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Civil servants frustrating procurement practice, says CIPSMN boss



Mohammed Aliyu is the Registrar and Chief Executive Officer, Chartered Institute of Purchasing and Supply Management of Nigeria (CIPSMN). In this interview with ROTIMI BALOGUN and GLORIA NWAFOR, he talks about how civil servants are frustrating procurement practice, how the public procurement law is not well domesticated due to absence of regulating council and how non-professionals are taking over their jobs.

How had COVID-19 affected your sector and activities?
With the impact of COVID-19 and insecurity in the country, there may be scarcity of food in the near future. It is the high level of insecurity in the country that is affecting everybody and not even COVID-19. Insecurity has affected us greatly. This is the only institute that leads while others follow. Reason is because no human being can survive without an efficient flow of materials and supplies. Based on World Bank study, the profession controls 80 to 90 per cent total budget of any nation. No organisation can function without an effective and efficient flow of materials. Government should allow those who have the requisite knowledge to pilot the affairs of the country. Another issue affecting us is lack of training of procurement officers, who take care of the materials. Our expectation is let professionals take control as the ethics entails.


What are the issues militating against growth of procurement practice?
It is so enormous. In a situation, where you don’t have knowledge on a subject area and you are making policy in that area, it is not going to work. That is why they are now assuming that procurement is meant for everyone, which doesn’t work that way. If not now that some of the universities are trying to offer procurement course in Nigeria, no university had offered the course before. Those who try to study the course always travel abroad. Another issue is sector specialist, which tells you that procurement has no profession. Then, if it has no profession, why is it on its own? This is the most costly area that is meant to stand on its own, because it takes care of materials and supplies. That is why the issue of contracts have been a big problem. Everyone wants to be involved and at the end, the resources of the country would be mismanaged. Works would not be constructed based on quality, as substandard materials would be supplied. In such situation, value is not derived. The profession is very vital but it is not well recognised in Nigeria as compared to other countries.

What is the institute doing to ensure effective recognition of the profession in Nigeria?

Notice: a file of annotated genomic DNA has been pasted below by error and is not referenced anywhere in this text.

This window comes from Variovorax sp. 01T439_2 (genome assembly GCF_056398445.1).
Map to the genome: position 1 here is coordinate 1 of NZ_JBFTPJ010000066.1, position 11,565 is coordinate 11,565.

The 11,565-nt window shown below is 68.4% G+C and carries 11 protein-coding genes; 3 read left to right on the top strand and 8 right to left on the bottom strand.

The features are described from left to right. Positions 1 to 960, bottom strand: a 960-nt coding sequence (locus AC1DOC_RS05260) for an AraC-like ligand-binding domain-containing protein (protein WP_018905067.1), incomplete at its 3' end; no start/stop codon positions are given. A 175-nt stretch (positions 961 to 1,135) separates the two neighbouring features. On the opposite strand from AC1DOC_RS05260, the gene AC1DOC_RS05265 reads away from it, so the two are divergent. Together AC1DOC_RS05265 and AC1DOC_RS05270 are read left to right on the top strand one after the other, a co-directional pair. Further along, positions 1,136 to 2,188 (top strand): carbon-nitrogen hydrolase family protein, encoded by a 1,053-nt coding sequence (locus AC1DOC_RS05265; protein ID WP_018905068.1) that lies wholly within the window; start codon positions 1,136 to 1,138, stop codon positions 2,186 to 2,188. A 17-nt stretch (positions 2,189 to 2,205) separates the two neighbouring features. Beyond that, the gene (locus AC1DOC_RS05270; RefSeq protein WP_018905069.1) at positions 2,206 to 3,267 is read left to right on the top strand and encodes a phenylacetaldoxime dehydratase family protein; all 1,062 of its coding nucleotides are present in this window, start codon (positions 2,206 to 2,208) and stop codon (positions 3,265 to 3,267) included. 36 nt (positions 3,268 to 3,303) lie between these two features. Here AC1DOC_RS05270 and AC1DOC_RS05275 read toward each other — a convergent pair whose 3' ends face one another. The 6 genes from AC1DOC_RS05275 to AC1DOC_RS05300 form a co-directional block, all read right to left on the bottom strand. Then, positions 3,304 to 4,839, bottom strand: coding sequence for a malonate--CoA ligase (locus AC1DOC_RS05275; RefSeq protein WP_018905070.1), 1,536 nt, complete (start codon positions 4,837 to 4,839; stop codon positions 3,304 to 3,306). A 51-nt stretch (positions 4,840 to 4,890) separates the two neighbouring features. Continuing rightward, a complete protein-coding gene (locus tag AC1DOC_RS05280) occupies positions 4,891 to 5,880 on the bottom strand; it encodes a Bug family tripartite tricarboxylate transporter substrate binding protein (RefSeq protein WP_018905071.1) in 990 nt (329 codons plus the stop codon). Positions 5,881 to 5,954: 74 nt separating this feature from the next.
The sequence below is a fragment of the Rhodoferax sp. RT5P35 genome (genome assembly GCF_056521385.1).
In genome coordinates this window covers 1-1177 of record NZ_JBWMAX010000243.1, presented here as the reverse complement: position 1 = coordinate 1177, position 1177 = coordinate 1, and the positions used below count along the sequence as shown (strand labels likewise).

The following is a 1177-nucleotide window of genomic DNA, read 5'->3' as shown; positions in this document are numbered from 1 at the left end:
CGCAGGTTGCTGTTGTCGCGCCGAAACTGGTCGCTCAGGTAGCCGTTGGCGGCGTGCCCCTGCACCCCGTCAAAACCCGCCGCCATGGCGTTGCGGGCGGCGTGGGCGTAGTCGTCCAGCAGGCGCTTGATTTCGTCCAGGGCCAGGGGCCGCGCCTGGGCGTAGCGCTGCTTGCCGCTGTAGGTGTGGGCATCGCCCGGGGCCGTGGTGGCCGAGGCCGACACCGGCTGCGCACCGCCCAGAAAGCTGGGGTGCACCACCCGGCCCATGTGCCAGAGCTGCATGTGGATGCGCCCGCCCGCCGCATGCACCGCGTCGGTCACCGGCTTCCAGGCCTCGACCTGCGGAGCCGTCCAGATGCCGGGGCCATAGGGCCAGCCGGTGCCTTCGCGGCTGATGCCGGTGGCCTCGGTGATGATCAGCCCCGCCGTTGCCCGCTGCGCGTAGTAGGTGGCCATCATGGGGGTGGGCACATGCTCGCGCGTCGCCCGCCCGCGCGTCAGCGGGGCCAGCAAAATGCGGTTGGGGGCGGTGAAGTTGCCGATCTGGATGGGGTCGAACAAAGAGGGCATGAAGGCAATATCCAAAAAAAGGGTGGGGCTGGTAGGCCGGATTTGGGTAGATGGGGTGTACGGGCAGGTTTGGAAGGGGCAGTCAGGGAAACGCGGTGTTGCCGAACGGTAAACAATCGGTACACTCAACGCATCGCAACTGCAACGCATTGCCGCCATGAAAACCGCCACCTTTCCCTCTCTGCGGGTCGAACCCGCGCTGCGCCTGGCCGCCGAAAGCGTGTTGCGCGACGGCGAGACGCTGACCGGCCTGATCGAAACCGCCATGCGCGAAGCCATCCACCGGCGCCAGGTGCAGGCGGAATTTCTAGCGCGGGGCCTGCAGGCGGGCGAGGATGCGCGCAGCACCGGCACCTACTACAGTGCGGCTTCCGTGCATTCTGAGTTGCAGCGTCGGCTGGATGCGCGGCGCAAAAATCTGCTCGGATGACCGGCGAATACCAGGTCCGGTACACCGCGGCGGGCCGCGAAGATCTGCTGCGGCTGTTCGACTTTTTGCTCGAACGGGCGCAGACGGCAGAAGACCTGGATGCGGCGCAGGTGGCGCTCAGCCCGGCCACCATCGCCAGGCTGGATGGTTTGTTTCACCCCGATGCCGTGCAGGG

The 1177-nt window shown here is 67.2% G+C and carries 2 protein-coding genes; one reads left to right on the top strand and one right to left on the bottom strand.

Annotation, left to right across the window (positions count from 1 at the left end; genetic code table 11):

We are pushing hard but the civil servants are frustrating the whole efforts. They feel that is where they make money and you are trying to block it. The institute has done a lot because before now, there was no CIPSMN. The public procurement law till today is not well domesticated because there are two bodies; Council on National Procurement and the Bureau of Public Procurement (BPP). The council is to regulate the BPP but BPP is on ground while the council is not on ground. The law establishing public procurement states that anybody needed to head the bureau must be on competitive election, but it is not here. That is why we have an Engineer heading that place today and we are calling it procurement. The institute will continue to create awareness and also ginger those who are to form the council.

For good corporate governance and to attain the next level agenda of the Federal Government, how is the institute aligning strategic public procurement and supply chain management practice?
If government wants things to be done orderly, procurement issues should be addressed properly and professionals should be allowed to handle the functions, so that taxpayers can derive value for their money. The issue of professional and technical ability, which can solve most of our problems, should be put into consideration.


Given the vital role it plays, how relevant is procurement and supply chain management in the economy?
Procurement and supply chain management is a natural gift that ought to be leading while others follow. Procurement is everything you can think of in the world. No procurement, no organisation. This is because so many industries that have shutdown was due to lack of materials and supplies. Procurement is the life of any nation. No item in the store, no production.

What are the requirements and stages to become a member of the institute?
For graduates it is divided into Part One, Two and Three, while we have Certificate One and Two for those with WASSCE qualification. We have graduate conversion programmes for those who want to be converted to professionals. We also have mandatory proficiency programmes held twice yearly to update our members on what has transpired or what is now the current trend in the field.

Are you affiliated to any of the universities?
Yes. We have affiliations with Kaduna State University, Kaduna; Ladoke Akintola University in Oyo State. We started with Ahmadu Bello university at certificate level, where we tried to push up to degree level until it was stopped due to change in management. Before COVID-19, the NUC and World Bank proposed procurement courses in the universities based on geographical zone. But money issue made them not to go further.


In this article:
CIPSMNMohammed Aliyu
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